Smart necklace tracks detailed facial expressions
Image credit: Mirela Schenk/Dreamstime
Researchers in the US have developed a smart necklace that can continuously track full facial expressions without the constraint of a frontal camera.
NeckFace, one of the first necklace-type wearable sensing technologies, was developed by researchers at Cornell University. The team, led by Cheng Zhang, assistant professor of information science in the Cornell Bowers College of Computing and Information Science, said the technology can continuously track full facial expressions by using infrared cameras to capture images of the chin and face from beneath the neck.
NeckFace is the next generation of Zhang’s previous work, which resulted in C-Face, a similar device but in a headset format. According to Zhang, NeckFace provides significant improvement in performance and privacy, and gives the wearer the option of a less-obtrusive neck-mounted device.
Besides potential emotion-tracking, Zhang sees many applications for this technology. These include virtual conferencing when a front-facing camera is not an option; facial expression detection in virtual reality scenarios; and silent speech recognition.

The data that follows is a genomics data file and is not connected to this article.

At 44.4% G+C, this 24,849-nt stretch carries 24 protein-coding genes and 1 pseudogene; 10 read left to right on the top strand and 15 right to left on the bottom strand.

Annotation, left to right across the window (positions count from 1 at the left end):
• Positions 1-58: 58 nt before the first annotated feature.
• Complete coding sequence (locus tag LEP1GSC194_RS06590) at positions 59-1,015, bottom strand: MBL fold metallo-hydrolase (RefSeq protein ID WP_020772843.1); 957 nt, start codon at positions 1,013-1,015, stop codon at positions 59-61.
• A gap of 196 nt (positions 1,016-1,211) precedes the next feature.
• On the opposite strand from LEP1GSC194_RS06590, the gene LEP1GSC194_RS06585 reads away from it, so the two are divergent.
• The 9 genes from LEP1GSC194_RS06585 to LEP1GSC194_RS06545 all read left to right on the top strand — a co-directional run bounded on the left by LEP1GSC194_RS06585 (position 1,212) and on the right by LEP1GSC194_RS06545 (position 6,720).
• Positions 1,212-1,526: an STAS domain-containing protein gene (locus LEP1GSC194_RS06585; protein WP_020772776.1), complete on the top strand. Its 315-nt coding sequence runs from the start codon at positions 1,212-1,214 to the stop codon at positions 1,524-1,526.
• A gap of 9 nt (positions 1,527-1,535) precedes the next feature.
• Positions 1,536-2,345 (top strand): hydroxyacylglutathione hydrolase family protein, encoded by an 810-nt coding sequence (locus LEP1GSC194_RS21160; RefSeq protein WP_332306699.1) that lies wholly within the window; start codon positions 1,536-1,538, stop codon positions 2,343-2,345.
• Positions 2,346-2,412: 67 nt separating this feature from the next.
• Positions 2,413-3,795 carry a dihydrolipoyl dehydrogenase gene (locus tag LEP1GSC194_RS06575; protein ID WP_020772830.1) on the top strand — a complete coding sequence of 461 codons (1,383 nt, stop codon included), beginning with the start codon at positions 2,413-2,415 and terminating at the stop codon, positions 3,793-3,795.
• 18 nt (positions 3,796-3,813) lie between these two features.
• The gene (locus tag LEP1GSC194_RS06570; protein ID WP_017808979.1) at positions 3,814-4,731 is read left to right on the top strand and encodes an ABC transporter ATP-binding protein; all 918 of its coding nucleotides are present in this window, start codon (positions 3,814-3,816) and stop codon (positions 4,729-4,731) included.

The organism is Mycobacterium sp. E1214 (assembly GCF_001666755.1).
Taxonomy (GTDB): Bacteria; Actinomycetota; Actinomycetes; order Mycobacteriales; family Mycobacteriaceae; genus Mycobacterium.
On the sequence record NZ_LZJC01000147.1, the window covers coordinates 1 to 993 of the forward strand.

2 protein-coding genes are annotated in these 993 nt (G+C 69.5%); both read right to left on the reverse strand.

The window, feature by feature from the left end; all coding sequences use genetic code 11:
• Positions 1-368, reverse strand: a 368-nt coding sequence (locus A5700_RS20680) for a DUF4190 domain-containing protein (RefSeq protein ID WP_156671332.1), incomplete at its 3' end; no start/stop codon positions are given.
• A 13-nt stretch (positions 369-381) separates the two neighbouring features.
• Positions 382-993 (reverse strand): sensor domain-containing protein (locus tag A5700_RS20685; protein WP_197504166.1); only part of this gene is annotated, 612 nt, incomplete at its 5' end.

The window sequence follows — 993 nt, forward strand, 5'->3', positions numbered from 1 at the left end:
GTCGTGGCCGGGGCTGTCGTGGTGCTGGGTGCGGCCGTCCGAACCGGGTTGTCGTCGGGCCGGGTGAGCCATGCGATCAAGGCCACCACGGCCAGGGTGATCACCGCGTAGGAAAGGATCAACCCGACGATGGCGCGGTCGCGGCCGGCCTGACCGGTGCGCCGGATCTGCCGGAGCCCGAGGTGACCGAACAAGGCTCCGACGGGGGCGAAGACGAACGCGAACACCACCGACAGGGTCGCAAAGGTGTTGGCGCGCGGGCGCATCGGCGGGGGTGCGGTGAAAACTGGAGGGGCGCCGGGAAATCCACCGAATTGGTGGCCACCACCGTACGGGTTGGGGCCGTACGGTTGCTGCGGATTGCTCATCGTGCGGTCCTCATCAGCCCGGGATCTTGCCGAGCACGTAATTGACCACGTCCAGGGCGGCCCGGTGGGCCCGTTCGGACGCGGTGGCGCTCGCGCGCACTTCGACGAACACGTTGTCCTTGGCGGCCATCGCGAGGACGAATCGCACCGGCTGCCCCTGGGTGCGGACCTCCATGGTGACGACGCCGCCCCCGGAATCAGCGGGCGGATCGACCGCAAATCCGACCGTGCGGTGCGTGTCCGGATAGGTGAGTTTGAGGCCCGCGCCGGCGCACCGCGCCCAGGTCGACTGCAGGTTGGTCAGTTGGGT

“The goal is having the user be able to track their own behaviours, through continuous tracking of facial movements,” Zhang explained. “And this hopefully can tell us a lot of information about your physical activity and mental activities.”
To test the effectiveness of NeckFace, Zhang and his collaborators conducted a user study with 13 participants, each of whom was asked to perform eight facial expressions while sitting and eight more while walking. In the sitting scenarios, the participants were also asked to rotate the head while performing the facial expressions and remove and remount the device in one session.
NeckFace was tested in two designs: a neckband, draped around the back of the neck with twin cameras just below collarbone level; and a necklace, with a pendant-like infrared (IR) camera device hanging below the neck.
The group collected baseline facial movement data using the TrueDepth 3D camera on an iPhoneX, and they then compared that to the data collected with NeckFace. Between the sitting, walking, and remounting expressions, study participants expressed 52 facial shapes.
Using calculations involving deep learning, the team found NeckFace detected facial movement with nearly the same accuracy as the direct measurements using the phone camera. The neckband was found to be more accurate than the necklace, the researchers said, possibly because two cameras on the neckband could capture more information from both sides than could the centre-mounted necklace camera.
Zhang said the device, when optimised, could be useful in the mental health realm, for tracking people’s emotions over the course of a day. While people don’t always wear their emotions on their face, he said, the amount of facial expression change over time could show emotional swings.
“Can we actually see how your emotion varies throughout a day?” he said. “With this technology, we could have a database on how you’re doing physically and mentally throughout the day, and that means you could track your own behaviours. And also, a doctor could use the information to support a decision.”
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